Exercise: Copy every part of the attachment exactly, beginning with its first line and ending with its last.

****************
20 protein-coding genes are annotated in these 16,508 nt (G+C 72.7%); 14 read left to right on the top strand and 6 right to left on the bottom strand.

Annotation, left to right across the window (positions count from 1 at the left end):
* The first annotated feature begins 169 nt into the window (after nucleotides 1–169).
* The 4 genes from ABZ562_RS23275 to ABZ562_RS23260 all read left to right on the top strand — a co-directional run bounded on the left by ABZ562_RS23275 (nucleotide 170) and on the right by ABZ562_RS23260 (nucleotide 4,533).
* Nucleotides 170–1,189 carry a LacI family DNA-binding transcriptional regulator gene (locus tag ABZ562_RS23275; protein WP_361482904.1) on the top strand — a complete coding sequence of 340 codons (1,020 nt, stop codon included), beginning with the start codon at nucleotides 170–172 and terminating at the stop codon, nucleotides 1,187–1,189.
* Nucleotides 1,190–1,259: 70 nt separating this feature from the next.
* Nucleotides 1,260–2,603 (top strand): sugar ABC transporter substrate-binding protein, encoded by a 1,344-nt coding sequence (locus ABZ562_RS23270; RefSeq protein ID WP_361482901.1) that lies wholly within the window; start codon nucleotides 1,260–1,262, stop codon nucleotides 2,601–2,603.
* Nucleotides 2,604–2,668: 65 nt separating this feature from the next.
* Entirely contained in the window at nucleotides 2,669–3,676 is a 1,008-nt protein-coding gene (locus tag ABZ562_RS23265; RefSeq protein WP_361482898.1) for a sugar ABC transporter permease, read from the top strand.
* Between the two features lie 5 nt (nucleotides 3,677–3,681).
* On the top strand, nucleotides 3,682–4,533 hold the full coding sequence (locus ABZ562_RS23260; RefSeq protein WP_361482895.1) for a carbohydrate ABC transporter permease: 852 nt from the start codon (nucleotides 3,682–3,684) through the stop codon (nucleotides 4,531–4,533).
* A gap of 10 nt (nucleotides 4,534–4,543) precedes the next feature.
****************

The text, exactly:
20 protein-coding genes are annotated in these 16,508 nt (G+C 72.7%); 14 read left to right on the top strand and 6 right to left on the bottom strand.

Annotation, left to right across the window (positions count from 1 at the left end):
* The first annotated feature begins 169 nt into the window (after nucleotides 1–169).
* The 4 genes from ABZ562_RS23275 to ABZ562_RS23260 all read left to right on the top strand — a co-directional run bounded on the left by ABZ562_RS23275 (nucleotide 170) and on the right by ABZ562_RS23260 (nucleotide 4,533).
* Nucleotides 170–1,189 carry a LacI family DNA-binding transcriptional regulator gene (locus tag ABZ562_RS23275; protein WP_361482904.1) on the top strand — a complete coding sequence of 340 codons (1,020 nt, stop codon included), beginning with the start codon at nucleotides 170–172 and terminating at the stop codon, nucleotides 1,187–1,189.
* Nucleotides 1,190–1,259: 70 nt separating this feature from the next.
* Nucleotides 1,260–2,603 (top strand): sugar ABC transporter substrate-binding protein, encoded by a 1,344-nt coding sequence (locus ABZ562_RS23270; RefSeq protein ID WP_361482901.1) that lies wholly within the window; start codon nucleotides 1,260–1,262, stop codon nucleotides 2,601–2,603.
* Nucleotides 2,604–2,668: 65 nt separating this feature from the next.
* Entirely contained in the window at nucleotides 2,669–3,676 is a 1,008-nt protein-coding gene (locus tag ABZ562_RS23265; RefSeq protein WP_361482898.1) for a sugar ABC transporter permease, read from the top strand.
* Between the two features lie 5 nt (nucleotides 3,677–3,681).
* On the top strand, nucleotides 3,682–4,533 hold the full coding sequence (locus ABZ562_RS23260; RefSeq protein WP_361482895.1) for a carbohydrate ABC transporter permease: 852 nt from the start codon (nucleotides 3,682–3,684) through the stop codon (nucleotides 4,531–4,533).
* A gap of 10 nt (nucleotides 4,534–4,543) precedes the next feature.